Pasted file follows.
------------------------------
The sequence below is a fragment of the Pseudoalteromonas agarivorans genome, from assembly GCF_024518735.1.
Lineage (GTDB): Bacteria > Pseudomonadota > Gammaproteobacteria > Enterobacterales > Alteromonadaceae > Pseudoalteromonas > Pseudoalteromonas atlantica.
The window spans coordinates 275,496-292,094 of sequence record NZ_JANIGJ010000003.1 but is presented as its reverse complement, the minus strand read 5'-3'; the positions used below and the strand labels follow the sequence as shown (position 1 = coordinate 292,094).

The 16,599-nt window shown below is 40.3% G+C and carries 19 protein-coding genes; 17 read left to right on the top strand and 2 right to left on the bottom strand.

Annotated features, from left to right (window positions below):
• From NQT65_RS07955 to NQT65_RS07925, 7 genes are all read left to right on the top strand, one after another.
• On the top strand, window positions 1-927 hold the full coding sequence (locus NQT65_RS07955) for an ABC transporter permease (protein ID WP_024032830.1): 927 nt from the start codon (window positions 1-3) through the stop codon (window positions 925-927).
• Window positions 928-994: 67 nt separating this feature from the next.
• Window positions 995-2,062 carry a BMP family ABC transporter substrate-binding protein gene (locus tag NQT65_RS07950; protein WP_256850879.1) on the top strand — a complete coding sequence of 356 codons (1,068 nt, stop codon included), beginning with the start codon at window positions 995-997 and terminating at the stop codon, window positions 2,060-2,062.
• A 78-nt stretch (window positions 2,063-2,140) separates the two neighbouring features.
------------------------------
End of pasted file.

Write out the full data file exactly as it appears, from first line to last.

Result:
The sequence below is a fragment of the Pseudoalteromonas agarivorans genome, from assembly GCF_024518735.1.
Lineage (GTDB): Bacteria > Pseudomonadota > Gammaproteobacteria > Enterobacterales > Alteromonadaceae > Pseudoalteromonas > Pseudoalteromonas atlantica.
The window spans coordinates 275,496-292,094 of sequence record NZ_JANIGJ010000003.1 but is presented as its reverse complement, the minus strand read 5'-3'; the positions used below and the strand labels follow the sequence as shown (position 1 = coordinate 292,094).

The 16,599-nt window shown below is 40.3% G+C and carries 19 protein-coding genes; 17 read left to right on the top strand and 2 right to left on the bottom strand.

Annotated features, from left to right (window positions below):
• From NQT65_RS07955 to NQT65_RS07925, 7 genes are all read left to right on the top strand, one after another.
• On the top strand, window positions 1-927 hold the full coding sequence (locus NQT65_RS07955) for an ABC transporter permease (protein ID WP_024032830.1): 927 nt from the start codon (window positions 1-3) through the stop codon (window positions 925-927).
• Window positions 928-994: 67 nt separating this feature from the next.
• Window positions 995-2,062 carry a BMP family ABC transporter substrate-binding protein gene (locus tag NQT65_RS07950; protein WP_256850879.1) on the top strand — a complete coding sequence of 356 codons (1,068 nt, stop codon included), beginning with the start codon at window positions 995-997 and terminating at the stop codon, window positions 2,060-2,062.
• A 78-nt stretch (window positions 2,063-2,140) separates the two neighbouring features.